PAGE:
A gust of wind
Can take them away
Embrace them and guide them
With gentle breezes
Tucked away in Oregon’s Outback, you will find a unique place that hearkens back to an earlier time. The Cowboy Dinner Tree is a small restaurant located in Silver Lake Oregon, about an hour and a half southeast of Bend. The restaurant is only open from 4:00-8:30 pm four days per week and reservations are required. They give you ample portions of food here and you are advised to bring a cooler for leftovers. They do not take credit cards or debit cards so have cash on hand.
You have your choice of a 26-30 oz. top sirloin steak or a whole roasted chicken. Both are accompanied by several tasty side dishes. There is green salad, hearty soup, old fashioned sweet yeast rolls, baked potato, and a dessert. You can have coffee, iced tea, or pink lemonade with your meal. On the day we were there, they served bean soup and a small shortcake with fresh berries. Everything is homemade and made daily.
Many years ago, ranchers pushed their cattle through this area on the way to the lush meadows of Sycan Marsh. The Dinner Tree, a big old juniper tree, was at the halfway-point. There was a small shack where the restaurant now sits and hungry ranchers stopped here for some grub from the chuck wagon. The food they had then was probably buckaroo beans and biscuits – not the large meal now served at the Cowboy Dinner Tree. The site was a homestead back in the late 1800’s and it was converted into a restaurant in 1992.
Today the Cowboy Dinner Tree is a popular destination. They have a restaurant, gift store, and a couple of cabins for lodging. The lodging has been so popular that they are in the process of adding five additional cabins. The gift store features items crafted by local artisans and craftspeople.
We arrived at about 4:30 pm and the place was filling up fast. We had a large group so we shared a long table but there are also smaller tables available. The place is decorated with cowboy print curtains and lots of related items such as horse bits, ropes, stirrups, and saddles. Dollar bills scrawled with notes from customers adorn the walls and ceiling.
The food was great and the server, Cowboy Dinner Tree owner Angel Roscoe, was very attentive. She and her husband, John, took over the restaurant from her mom in 2012. You will not leave feeling hungry that’s for sure! As their website says – Join us for a taste of the real Old West.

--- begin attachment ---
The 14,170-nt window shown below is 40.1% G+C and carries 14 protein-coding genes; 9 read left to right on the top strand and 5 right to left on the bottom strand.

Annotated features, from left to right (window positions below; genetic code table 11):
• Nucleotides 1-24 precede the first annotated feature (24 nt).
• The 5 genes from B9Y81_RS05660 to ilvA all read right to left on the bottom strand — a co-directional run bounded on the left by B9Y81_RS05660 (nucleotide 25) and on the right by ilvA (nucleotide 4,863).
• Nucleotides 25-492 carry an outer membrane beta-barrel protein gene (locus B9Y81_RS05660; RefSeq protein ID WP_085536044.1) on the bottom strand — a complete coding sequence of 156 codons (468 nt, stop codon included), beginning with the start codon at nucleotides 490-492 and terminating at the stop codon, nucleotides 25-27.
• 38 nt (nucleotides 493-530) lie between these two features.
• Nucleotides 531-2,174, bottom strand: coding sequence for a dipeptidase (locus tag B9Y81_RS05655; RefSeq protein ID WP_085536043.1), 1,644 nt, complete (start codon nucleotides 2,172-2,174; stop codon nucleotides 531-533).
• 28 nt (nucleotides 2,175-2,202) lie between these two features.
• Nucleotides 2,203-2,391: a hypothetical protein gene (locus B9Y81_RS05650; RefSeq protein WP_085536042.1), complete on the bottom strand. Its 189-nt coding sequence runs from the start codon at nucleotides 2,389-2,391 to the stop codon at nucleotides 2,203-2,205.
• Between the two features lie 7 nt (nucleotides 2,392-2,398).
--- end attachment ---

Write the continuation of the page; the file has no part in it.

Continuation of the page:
Last weekend I was out looking for some of the 11+ species of woodpeckers that can be seen near Sisters, Oregon. The Dean Hale Woodpecker Festival brings birdwatchers from all over the world into the woodpecker-rich habitats in the area. East Cascades Audubon Society has been putting on the well-attended event since 2011. There were 17 different field trips this year.
It was a hot day and stunning views of the Sisters peaks, Black Butte, and Mt Jefferson welcomed us.
Our group looked for birds near Camp Sherman. We saw seven types of woodpecker including Lewis’s woodpecker, red-breasted sapsucker, downy woodpecker, hairy woodpecker, white-headed woodpecker, black-backed woodpecker, and northern flicker. We saw about 60 species of birds that day including a few of my favorites like osprey, western tanager, black-headed grosbeak, and cedar waxwings.
As always, I am more there for the experience than looking for specific birds. We visited the Metolius River near where its headwaters spring forth from the ground. It is an impressive river. An American dipper bobbed along the shores in search of prey.
It’s been a great year for wildflowers. We saw lupine, columbine, blue flax, sego lily, and many other plants bursting with flowers.
Special thanks go to our fearless leader, Tony Kutzen, and to the East Cascades Audubon Society. Here’s a photo of the groups waiting to leave for the various field trips in the morning with Tony posing on the left side of the photo. It’s great to go out with such a knowledgeable birder. He was not able to show me the ivory-billed woodpecker I requested but oh well. 😉
Sharp and cutting
Smooth and soothing
Colored by what surrounds them
Forked and dividing
Fibrous and fortifying
Defined by what surrounds them
Tangled and eroding
Tranquil and tempering
Embraced by what surrounds them
Sky. Where I live in central Oregon, it’s big and bold. The sky is rarely shrouded in shades of gray. Sunsets are painted with bold strokes of golds, pinks, and purples.
Scattered clouds on sunny days are referred to as “beauty clouds” by the local weatherman. My daughter thinks they look like the clouds in The Simpsons cartoon. Flat on the bottom with perfectly sculpted puffs on the top.
The colors of the sky are reflected in the local plants and wildlife. Mountain bluebirds surprise with their intense colors. Wildflowers like Oregon sunshine shine forth in warm golden tones. Perfect pink bitterroot flowers provide punctuation. Ancient twisting western juniper trees frame the scene.
Volcanoes bordering the High Desert are often encircled with crowns of clouds. Cool white clouds appear to temporarily cool the hot magma rumbling below.
The sky here is an ever-changing message. Clouds, rainbows, and rain and snow are the emojis on the big blue screen. Wind sweeps them to the side to create another conversation. Look up and notice what the sky is saying and listen to its meaning.
I think the Gene Jeannie has been at work in my backyard. I planted one purple and white lupine and it has multiplied. Now I have a violet and purple one, two purple and white ones, a violet and white one, and an all white one.